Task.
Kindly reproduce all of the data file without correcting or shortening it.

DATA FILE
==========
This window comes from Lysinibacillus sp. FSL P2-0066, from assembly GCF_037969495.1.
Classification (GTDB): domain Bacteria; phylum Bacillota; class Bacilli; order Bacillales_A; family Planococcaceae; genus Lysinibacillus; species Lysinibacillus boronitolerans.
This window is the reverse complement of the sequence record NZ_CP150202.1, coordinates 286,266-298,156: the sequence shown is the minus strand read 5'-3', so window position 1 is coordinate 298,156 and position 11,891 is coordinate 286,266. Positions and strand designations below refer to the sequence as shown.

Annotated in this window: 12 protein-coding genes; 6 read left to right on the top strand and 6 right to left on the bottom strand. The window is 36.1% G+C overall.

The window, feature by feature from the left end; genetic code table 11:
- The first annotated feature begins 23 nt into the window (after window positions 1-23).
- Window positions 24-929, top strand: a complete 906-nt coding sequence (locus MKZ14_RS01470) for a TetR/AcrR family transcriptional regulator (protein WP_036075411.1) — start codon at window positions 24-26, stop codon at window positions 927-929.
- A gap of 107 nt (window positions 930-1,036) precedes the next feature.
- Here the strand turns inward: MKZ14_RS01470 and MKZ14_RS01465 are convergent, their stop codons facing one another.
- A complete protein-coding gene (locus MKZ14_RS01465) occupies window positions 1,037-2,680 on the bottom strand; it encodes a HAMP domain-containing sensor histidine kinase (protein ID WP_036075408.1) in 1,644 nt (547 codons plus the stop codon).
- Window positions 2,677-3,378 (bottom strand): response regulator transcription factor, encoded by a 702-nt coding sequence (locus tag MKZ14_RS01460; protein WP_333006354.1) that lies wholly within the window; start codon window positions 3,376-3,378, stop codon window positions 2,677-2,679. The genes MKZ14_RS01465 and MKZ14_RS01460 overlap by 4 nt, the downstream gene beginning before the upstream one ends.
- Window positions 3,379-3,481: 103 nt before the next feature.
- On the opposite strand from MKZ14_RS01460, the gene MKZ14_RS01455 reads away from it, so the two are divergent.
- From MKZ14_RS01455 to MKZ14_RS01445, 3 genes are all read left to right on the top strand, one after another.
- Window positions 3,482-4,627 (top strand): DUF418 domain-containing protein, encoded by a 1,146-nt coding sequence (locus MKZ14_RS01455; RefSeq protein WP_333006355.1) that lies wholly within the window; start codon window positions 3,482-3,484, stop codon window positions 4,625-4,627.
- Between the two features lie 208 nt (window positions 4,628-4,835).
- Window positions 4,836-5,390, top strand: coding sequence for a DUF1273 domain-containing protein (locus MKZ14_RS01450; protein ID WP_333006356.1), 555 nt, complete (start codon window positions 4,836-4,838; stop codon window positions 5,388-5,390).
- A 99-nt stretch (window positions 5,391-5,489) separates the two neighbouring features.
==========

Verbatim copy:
This window comes from Lysinibacillus sp. FSL P2-0066, from assembly GCF_037969495.1.
Classification (GTDB): domain Bacteria; phylum Bacillota; class Bacilli; order Bacillales_A; family Planococcaceae; genus Lysinibacillus; species Lysinibacillus boronitolerans.
This window is the reverse complement of the sequence record NZ_CP150202.1, coordinates 286,266-298,156: the sequence shown is the minus strand read 5'-3', so window position 1 is coordinate 298,156 and position 11,891 is coordinate 286,266. Positions and strand designations below refer to the sequence as shown.

Annotated in this window: 12 protein-coding genes; 6 read left to right on the top strand and 6 right to left on the bottom strand. The window is 36.1% G+C overall.

The window, feature by feature from the left end; genetic code table 11:
- The first annotated feature begins 23 nt into the window (after window positions 1-23).
- Window positions 24-929, top strand: a complete 906-nt coding sequence (locus MKZ14_RS01470) for a TetR/AcrR family transcriptional regulator (protein WP_036075411.1) — start codon at window positions 24-26, stop codon at window positions 927-929.
- A gap of 107 nt (window positions 930-1,036) precedes the next feature.
- Here the strand turns inward: MKZ14_RS01470 and MKZ14_RS01465 are convergent, their stop codons facing one another.
- A complete protein-coding gene (locus MKZ14_RS01465) occupies window positions 1,037-2,680 on the bottom strand; it encodes a HAMP domain-containing sensor histidine kinase (protein ID WP_036075408.1) in 1,644 nt (547 codons plus the stop codon).
- Window positions 2,677-3,378 (bottom strand): response regulator transcription factor, encoded by a 702-nt coding sequence (locus tag MKZ14_RS01460; protein WP_333006354.1) that lies wholly within the window; start codon window positions 3,376-3,378, stop codon window positions 2,677-2,679. The genes MKZ14_RS01465 and MKZ14_RS01460 overlap by 4 nt, the downstream gene beginning before the upstream one ends.
- Window positions 3,379-3,481: 103 nt before the next feature.
- On the opposite strand from MKZ14_RS01460, the gene MKZ14_RS01455 reads away from it, so the two are divergent.
- From MKZ14_RS01455 to MKZ14_RS01445, 3 genes are all read left to right on the top strand, one after another.
- Window positions 3,482-4,627 (top strand): DUF418 domain-containing protein, encoded by a 1,146-nt coding sequence (locus MKZ14_RS01455; RefSeq protein WP_333006355.1) that lies wholly within the window; start codon window positions 3,482-3,484, stop codon window positions 4,625-4,627.
- Between the two features lie 208 nt (window positions 4,628-4,835).
- Window positions 4,836-5,390, top strand: coding sequence for a DUF1273 domain-containing protein (locus MKZ14_RS01450; protein ID WP_333006356.1), 555 nt, complete (start codon window positions 4,836-4,838; stop codon window positions 5,388-5,390).
- A 99-nt stretch (window positions 5,391-5,489) separates the two neighbouring features.